This impressive book brings together four essays, which along with an insightful introduction from Charles Rowley, provide a robust defence of the concept of classical liberalism in modern ‘civil’ society.
In the first essay, Douglas Rasmussen and Douglas Uyl discuss the basic approaches and principles of liberalism in the post-modern age and show how a moral philosophy can serve to support a political philosophy. They supply a clear, fundamental defence of liberalism in an era which has become sceptical of its doctrines. This is followed by Peter Ordeshook’s authoritative analysis of the foundations of democracy, in relation to the demise of communist ideology, particularly in the former Soviet Union. Paul Rubin then examines, from a libertarian perspective, the differing methods and degrees of success of adapting contract law in Russia, the Czech Republic, Hungary and Poland in the wake of political change. Finally, Mwangi S. Kimenyi provides an original study of highly centralized, unitary systems of government and the breakdown of civil society in Sub-Saharan Africa. He argues persuasively that institutional reform involving decentralization and federalism can better accommodate ethnic diversity in the area.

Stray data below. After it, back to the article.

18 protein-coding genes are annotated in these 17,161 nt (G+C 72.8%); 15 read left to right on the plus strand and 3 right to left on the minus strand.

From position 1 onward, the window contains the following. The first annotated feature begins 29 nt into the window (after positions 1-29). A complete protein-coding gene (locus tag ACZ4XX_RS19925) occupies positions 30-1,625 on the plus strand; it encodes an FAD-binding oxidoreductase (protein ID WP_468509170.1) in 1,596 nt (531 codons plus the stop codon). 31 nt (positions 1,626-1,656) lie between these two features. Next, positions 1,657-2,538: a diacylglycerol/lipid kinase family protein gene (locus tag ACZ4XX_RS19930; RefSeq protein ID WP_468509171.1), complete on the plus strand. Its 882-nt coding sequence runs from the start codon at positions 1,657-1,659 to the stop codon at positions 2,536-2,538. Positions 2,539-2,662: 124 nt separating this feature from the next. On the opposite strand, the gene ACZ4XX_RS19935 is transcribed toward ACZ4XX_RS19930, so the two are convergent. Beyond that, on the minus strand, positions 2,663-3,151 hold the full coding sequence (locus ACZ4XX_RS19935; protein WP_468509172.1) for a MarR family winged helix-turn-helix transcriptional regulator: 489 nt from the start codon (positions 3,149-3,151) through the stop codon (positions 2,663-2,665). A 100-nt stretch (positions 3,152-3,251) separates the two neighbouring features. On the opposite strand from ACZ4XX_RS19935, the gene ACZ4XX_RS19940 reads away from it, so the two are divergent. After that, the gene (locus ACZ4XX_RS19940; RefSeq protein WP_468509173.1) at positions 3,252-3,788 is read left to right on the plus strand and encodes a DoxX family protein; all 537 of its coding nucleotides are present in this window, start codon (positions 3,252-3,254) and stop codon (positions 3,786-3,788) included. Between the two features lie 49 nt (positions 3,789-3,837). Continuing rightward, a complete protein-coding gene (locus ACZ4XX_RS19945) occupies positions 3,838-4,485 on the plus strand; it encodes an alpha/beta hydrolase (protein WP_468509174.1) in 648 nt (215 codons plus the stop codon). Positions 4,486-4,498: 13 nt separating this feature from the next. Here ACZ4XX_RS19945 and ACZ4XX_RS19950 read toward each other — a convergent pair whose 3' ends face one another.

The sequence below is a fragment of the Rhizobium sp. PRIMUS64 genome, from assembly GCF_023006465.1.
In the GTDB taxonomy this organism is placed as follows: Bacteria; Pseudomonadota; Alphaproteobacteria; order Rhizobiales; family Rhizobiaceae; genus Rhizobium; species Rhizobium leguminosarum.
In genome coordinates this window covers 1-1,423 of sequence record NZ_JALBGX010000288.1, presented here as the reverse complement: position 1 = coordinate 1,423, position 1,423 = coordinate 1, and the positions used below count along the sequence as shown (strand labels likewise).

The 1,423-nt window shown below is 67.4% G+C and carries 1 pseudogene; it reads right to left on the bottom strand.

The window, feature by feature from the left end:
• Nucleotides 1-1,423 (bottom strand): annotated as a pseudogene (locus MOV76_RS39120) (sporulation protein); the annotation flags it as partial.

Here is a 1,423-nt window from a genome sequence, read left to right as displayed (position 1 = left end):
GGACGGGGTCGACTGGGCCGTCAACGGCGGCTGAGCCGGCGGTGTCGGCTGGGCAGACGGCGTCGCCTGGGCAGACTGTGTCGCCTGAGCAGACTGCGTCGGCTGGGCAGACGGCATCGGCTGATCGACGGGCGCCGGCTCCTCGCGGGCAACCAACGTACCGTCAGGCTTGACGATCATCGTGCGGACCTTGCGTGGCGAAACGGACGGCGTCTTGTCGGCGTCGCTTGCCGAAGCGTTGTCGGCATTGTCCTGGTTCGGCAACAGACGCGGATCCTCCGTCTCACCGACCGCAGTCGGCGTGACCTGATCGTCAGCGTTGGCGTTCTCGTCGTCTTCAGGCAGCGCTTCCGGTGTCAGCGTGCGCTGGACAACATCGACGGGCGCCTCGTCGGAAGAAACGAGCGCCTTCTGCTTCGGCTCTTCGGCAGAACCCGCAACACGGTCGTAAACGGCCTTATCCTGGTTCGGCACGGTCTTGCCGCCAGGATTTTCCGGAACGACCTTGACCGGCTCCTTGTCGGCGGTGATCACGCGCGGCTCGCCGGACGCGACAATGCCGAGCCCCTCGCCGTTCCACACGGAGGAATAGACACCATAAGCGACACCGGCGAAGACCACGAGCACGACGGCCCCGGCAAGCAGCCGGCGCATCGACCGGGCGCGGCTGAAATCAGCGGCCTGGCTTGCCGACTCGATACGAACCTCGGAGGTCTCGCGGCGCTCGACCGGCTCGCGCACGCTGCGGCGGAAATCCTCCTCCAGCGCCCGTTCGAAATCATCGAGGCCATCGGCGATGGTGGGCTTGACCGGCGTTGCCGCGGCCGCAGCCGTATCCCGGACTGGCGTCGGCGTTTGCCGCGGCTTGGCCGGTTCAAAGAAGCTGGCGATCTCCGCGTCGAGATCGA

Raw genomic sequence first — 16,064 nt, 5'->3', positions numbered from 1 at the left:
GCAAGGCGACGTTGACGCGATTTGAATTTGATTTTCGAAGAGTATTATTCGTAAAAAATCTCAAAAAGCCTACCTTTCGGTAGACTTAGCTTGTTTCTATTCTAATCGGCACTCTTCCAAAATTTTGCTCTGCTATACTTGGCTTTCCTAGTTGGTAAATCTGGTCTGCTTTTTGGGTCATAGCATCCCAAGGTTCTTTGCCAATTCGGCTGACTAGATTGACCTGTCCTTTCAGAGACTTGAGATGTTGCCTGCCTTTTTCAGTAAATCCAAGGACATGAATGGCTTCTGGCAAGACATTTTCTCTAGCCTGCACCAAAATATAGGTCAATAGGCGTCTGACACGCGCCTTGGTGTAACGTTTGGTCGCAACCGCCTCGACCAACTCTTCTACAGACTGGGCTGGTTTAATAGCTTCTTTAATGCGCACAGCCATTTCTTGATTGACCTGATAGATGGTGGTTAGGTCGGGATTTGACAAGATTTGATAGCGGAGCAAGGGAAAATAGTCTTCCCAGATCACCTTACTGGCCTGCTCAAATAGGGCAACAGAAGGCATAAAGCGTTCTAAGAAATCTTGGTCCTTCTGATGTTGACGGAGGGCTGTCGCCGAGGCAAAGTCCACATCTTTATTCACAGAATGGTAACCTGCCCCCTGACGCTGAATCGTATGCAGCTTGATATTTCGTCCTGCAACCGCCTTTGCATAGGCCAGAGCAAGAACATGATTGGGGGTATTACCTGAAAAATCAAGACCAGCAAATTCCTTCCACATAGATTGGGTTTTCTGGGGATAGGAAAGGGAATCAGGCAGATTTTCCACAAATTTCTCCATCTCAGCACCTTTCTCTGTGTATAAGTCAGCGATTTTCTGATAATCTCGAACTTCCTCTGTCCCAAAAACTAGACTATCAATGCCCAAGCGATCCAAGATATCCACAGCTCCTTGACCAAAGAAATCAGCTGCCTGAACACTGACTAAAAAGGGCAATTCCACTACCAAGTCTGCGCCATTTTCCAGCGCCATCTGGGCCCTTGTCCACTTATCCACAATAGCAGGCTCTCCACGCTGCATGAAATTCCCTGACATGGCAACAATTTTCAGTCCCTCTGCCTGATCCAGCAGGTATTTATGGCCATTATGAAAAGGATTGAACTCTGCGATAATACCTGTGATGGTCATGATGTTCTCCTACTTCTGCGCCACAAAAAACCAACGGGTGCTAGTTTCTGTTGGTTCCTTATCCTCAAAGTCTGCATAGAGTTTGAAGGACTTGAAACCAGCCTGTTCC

With contributions from some of the most eminent scholars in the field, Classical Liberalism and Civil Society provides a rigorous justification of classical liberal polity.